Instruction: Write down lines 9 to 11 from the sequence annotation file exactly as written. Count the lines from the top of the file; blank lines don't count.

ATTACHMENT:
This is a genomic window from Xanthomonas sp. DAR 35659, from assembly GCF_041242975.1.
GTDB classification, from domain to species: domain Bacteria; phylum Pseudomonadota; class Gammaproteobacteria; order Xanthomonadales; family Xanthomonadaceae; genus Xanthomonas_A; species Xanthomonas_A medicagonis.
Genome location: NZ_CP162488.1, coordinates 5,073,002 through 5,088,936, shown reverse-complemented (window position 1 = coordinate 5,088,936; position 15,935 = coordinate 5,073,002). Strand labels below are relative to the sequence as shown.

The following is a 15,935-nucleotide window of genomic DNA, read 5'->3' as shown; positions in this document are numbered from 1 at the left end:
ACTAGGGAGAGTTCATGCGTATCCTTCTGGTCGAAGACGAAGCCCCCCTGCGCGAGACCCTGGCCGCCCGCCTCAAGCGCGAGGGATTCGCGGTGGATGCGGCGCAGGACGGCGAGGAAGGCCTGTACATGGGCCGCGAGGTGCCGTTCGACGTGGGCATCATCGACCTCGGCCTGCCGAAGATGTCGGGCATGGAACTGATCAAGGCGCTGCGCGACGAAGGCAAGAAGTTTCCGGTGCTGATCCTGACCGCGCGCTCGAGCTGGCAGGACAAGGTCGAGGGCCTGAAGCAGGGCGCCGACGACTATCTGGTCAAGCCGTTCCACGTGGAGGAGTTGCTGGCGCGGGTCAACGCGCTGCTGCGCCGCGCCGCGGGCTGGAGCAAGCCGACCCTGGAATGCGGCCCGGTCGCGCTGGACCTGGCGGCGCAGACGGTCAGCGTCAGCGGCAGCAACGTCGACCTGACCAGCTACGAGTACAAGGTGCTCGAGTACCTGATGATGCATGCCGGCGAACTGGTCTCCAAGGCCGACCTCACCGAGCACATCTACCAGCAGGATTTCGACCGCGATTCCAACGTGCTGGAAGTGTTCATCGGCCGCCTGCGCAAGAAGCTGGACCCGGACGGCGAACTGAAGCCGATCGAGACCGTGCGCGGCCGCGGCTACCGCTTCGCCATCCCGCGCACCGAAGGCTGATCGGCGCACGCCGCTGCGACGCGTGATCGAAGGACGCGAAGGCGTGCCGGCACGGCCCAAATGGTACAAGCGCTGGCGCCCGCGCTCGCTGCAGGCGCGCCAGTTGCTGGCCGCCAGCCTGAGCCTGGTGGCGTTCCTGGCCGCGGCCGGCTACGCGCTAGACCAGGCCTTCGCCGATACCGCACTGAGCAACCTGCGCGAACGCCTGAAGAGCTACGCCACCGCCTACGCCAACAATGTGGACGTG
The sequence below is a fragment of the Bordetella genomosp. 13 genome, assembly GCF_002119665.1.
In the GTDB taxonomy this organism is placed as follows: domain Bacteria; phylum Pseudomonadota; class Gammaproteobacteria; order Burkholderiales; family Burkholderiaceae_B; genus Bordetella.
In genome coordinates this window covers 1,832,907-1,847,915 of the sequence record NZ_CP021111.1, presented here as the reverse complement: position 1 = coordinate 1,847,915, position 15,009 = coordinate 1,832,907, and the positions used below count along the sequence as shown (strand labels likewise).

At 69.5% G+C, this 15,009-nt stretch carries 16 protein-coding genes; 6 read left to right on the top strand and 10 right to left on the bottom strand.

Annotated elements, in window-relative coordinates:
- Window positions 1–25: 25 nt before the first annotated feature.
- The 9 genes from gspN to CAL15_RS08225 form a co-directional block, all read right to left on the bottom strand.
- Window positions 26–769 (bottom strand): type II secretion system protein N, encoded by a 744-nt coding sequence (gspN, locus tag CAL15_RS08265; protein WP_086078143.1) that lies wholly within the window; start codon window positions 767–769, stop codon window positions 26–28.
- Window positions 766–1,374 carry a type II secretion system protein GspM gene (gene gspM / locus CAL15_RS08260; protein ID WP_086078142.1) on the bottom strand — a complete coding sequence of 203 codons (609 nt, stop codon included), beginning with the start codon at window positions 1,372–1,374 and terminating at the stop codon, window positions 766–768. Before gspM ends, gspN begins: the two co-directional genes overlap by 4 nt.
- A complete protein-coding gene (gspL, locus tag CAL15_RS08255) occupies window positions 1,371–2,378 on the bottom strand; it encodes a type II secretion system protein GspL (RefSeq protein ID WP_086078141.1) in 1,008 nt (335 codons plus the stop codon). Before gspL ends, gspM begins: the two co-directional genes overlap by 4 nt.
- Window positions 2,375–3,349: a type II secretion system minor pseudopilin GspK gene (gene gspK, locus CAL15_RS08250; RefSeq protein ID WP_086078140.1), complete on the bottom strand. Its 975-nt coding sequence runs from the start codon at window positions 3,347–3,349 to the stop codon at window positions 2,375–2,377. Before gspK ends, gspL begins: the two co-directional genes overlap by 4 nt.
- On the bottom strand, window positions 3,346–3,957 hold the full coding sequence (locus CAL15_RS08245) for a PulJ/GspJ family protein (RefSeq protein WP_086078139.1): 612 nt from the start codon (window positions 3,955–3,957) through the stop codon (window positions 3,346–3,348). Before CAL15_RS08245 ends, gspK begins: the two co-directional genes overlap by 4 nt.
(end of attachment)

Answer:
At 69.5% G+C, this 15,009-nt stretch carries 16 protein-coding genes; 6 read left to right on the top strand and 10 right to left on the bottom strand.

Annotated elements, in window-relative coordinates:
- Window positions 1–25: 25 nt before the first annotated feature.